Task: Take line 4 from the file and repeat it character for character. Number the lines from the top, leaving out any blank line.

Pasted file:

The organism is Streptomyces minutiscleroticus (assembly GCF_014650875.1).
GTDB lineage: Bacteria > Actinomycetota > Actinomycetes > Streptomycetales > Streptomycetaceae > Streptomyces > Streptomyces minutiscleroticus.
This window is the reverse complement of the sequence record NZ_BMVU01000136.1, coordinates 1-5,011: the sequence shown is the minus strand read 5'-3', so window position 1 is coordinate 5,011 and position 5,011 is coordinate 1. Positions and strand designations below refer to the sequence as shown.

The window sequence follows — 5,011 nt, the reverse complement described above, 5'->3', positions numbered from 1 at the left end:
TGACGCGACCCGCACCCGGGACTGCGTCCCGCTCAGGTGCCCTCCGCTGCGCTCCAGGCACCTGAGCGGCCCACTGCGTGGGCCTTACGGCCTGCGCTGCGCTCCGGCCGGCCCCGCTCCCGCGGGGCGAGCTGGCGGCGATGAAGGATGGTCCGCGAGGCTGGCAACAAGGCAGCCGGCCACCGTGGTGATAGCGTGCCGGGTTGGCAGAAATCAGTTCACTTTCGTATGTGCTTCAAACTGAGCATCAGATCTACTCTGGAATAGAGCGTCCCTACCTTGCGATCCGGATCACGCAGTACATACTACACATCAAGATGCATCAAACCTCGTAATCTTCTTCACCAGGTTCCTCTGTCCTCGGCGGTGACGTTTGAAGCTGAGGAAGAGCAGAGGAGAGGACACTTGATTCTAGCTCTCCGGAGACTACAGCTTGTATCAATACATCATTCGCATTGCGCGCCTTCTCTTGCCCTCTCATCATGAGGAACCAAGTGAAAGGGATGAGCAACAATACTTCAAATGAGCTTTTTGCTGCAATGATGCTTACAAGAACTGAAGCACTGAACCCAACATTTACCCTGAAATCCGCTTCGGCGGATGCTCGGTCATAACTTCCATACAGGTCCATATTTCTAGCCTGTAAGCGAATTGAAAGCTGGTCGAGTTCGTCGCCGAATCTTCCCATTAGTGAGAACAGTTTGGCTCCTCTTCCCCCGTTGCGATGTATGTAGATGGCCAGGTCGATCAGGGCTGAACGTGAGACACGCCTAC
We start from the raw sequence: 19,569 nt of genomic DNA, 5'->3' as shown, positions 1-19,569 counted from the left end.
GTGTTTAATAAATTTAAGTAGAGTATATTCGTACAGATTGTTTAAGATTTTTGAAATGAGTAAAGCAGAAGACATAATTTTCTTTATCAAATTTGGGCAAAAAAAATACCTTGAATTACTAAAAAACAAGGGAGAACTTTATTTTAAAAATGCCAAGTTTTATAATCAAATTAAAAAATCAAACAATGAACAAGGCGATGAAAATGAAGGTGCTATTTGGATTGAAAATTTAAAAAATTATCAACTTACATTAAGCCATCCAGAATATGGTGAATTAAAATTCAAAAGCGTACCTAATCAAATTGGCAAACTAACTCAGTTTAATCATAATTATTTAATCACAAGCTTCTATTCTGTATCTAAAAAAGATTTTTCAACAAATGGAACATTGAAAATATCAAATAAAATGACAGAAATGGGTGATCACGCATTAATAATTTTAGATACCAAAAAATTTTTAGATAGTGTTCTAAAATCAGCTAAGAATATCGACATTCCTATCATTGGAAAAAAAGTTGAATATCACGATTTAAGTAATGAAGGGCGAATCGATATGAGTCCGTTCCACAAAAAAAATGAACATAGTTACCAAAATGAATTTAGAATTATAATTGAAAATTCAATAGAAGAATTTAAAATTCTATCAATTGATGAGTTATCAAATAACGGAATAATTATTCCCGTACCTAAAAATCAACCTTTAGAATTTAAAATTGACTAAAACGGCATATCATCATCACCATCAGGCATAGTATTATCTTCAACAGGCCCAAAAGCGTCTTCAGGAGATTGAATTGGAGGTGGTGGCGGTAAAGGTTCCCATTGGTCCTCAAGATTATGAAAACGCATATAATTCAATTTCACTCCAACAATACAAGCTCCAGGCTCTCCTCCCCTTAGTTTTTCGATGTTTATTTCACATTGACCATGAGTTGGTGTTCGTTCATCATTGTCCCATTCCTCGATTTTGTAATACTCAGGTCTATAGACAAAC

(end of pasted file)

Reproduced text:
The window sequence follows — 5,011 nt, the reverse complement described above, 5'->3', positions numbered from 1 at the left end: